GLAESER: Cities have always been about sharing. What is a restaurant but a shared dining room or shared kitchen? What is an urban park other than a shared backyard? What technology has done is it’s enabled us to share more stuff.

So now we have new technologies that enable us to share more stuff, and that typically favors cities where there are more people who are closer to each other to share. But, the promise of these technologies almost always fails to deliver unless they’re coupled with sensible changes and incentives as well. So in the world of transportation there’s something called the fundamental law of highway traffic which is that vehicle miles traveled increased roughly one for one with highway miles built. As I deliver more infrastructure, I get more usage of it.

Now think about innovation that makes it vastly less painful to sit in your car. You can work in your car, you don’t have to pay any attention to the road. What’s that going to do to the number of people who want to drive around? We think our streets are gridlocked now—the advent of AVs (autonomous vehicles), the marginal impact of maybe slightly better traffic planning that you’ll get out of AVs versus the fact that you’ll see an onslaught of people who are happy to sit on roads—it’s one to 100 that in fact the negative effect on traffic is going to overwhelm it.

Unless we introduce congestion pricing on autonomous vehicles from the get-go, they are going to be an urban traffic disaster. With congestion pricing, they can be a tremendous asset. But we need to tax them from the beginning. That will be very natural on dedicated lanes for AVs.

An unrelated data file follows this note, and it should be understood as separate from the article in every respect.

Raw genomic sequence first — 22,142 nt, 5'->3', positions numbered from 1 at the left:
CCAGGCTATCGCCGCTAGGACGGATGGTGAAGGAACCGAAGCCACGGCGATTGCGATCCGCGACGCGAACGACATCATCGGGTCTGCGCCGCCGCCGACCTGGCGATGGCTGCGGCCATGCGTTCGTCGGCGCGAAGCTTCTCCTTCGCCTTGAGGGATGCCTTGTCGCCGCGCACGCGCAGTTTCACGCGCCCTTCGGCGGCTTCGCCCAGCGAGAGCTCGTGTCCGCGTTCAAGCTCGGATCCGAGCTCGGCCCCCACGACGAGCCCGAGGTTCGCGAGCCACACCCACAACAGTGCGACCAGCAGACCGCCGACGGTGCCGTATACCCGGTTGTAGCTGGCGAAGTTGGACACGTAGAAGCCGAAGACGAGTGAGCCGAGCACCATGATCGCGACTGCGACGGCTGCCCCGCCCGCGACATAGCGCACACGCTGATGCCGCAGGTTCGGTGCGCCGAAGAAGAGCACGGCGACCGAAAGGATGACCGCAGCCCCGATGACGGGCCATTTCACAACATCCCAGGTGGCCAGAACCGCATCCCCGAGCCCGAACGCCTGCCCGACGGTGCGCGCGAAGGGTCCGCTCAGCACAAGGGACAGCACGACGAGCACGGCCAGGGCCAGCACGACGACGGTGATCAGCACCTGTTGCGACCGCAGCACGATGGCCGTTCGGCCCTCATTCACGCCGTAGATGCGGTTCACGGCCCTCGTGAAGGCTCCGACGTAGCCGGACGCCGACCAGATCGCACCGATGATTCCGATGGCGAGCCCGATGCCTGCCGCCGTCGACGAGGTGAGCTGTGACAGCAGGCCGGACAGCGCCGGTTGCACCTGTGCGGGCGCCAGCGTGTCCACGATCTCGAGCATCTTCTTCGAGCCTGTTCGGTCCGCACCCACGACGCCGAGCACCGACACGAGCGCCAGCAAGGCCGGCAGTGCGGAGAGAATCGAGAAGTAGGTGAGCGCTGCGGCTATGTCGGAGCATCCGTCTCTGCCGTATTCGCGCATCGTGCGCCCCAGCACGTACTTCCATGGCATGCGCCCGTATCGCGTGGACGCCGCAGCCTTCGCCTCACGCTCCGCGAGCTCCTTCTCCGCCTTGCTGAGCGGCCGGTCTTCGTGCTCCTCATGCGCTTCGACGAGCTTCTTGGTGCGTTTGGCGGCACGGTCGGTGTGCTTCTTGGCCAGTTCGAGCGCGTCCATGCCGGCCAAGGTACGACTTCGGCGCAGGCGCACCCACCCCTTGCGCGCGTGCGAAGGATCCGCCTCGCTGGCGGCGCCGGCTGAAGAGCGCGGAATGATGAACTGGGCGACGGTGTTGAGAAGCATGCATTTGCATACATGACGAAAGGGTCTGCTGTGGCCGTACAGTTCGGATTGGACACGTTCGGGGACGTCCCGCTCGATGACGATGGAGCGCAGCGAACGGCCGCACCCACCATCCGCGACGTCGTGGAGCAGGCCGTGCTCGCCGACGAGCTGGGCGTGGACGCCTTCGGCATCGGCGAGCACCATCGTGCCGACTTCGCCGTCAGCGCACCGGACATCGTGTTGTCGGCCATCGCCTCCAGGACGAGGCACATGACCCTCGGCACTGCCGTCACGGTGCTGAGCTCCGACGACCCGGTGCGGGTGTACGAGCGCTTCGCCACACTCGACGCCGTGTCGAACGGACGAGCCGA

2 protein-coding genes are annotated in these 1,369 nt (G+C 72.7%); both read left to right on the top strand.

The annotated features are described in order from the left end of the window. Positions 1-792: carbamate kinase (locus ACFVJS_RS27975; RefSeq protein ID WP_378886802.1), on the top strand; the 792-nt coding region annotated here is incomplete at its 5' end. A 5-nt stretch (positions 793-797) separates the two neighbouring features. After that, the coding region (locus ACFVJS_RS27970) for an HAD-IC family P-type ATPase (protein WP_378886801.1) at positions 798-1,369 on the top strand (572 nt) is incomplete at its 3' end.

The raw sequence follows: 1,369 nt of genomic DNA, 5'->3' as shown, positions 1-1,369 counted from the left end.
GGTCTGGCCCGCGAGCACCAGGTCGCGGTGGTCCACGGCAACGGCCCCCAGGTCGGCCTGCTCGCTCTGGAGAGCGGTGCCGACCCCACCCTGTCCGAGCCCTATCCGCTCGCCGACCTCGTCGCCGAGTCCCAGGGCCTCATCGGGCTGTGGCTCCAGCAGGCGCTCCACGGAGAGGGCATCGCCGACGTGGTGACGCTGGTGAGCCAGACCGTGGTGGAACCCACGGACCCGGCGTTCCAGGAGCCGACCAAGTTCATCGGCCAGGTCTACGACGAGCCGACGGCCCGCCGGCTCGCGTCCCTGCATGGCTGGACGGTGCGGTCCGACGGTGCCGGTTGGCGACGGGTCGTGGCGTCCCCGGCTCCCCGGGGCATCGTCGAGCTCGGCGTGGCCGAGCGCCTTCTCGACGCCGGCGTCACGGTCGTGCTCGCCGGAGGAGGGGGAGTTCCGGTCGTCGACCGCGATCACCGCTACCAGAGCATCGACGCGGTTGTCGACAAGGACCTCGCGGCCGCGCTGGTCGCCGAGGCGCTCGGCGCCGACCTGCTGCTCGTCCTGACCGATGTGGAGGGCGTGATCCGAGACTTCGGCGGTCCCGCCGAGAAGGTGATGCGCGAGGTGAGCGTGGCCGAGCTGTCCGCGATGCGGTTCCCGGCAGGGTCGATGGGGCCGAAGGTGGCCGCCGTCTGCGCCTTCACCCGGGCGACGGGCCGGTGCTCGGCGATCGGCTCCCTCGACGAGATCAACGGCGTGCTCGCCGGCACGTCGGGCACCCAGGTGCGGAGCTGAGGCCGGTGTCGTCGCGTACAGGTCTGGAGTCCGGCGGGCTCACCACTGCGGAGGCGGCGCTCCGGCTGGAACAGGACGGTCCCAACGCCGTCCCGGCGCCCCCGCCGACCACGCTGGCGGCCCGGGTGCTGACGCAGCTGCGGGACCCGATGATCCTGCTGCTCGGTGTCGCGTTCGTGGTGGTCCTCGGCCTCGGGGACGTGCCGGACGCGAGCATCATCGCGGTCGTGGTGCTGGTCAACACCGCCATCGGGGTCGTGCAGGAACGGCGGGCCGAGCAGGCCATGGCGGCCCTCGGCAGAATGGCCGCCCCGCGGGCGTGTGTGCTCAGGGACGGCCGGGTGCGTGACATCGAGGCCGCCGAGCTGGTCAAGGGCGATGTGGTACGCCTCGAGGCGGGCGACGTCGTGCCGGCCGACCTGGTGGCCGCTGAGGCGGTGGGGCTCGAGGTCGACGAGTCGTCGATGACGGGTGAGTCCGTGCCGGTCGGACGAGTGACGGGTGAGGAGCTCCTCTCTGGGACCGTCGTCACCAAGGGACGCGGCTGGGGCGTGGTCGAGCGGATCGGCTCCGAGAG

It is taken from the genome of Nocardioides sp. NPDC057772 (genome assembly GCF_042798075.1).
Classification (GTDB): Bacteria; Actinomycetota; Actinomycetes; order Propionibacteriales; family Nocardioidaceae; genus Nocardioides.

Think about instead adding an autonomous vehicle lane on both sides of Route 95 that only takes buses or maybe takes special cars. You charge people for that. And unfortunately, all of this technology doesn’t help the jobs problem at all. It almost universally goes in the opposite direction.

FLORIDA: It’s going to make central places more valuable. It’s going to actually drive up the value of central places.

Q: Given the big challenges for some cities trying to rebuild, is there actually an argument for smart decline of some of these areas as opposed to investment, and have you considered that as you look at the economic statistics around some of these areas?

GLAESER: I’m widely associated with that view and hated for it, even more so than Richard—

FLORIDA: You took the heat off me on that.

GLAESER: There are limitations to how much we can invest in every area, and not every spot of America needs to have a vibrant community living on it. We don’t need to invest billions to recoup every declining city, as long as there’s a strong coda—that we never forget the people. As long as we make sure that we are redirecting those resources to actually care for the children, to care for the people to provide them with new skills and with a brighter future.

What can be so galling is when place-based policies go wrong. I join with Richard in thinking we need to think about doing smart ones. But when they go wrong, the tragedy of it is that $300 million that went on [Detroit’s] monorail didn’t get invested in Detroit’s children—it didn’t get invested in their safety, didn’t get invested in their schools. And that’s what’s so difficult about this.

FLORIDA: It’s a turn of phrase—I’m not sure I entirely agree with it, the idea that you’re going to have to do some kind of place-based thing to make sure to keep people in those places where people are moving out to better opportunity and better ways of life, but we need to make sure the people left-behind aren’t left in totally desperate conditions. I think this is an area where we need real systematic thinking; it would be great to have cities who are willing to try demonstrations, become test beds, and bring more action.

We will be blamed for every bad thing if we forget the people these ideas are meant to help. It’s a political critique where you’re put out there as some kind of evil caricature of who you don’t want to be.

GLAESER: It’s OK if I’m an evil caricature, but it’s not okay if the ideas become evil caricatures.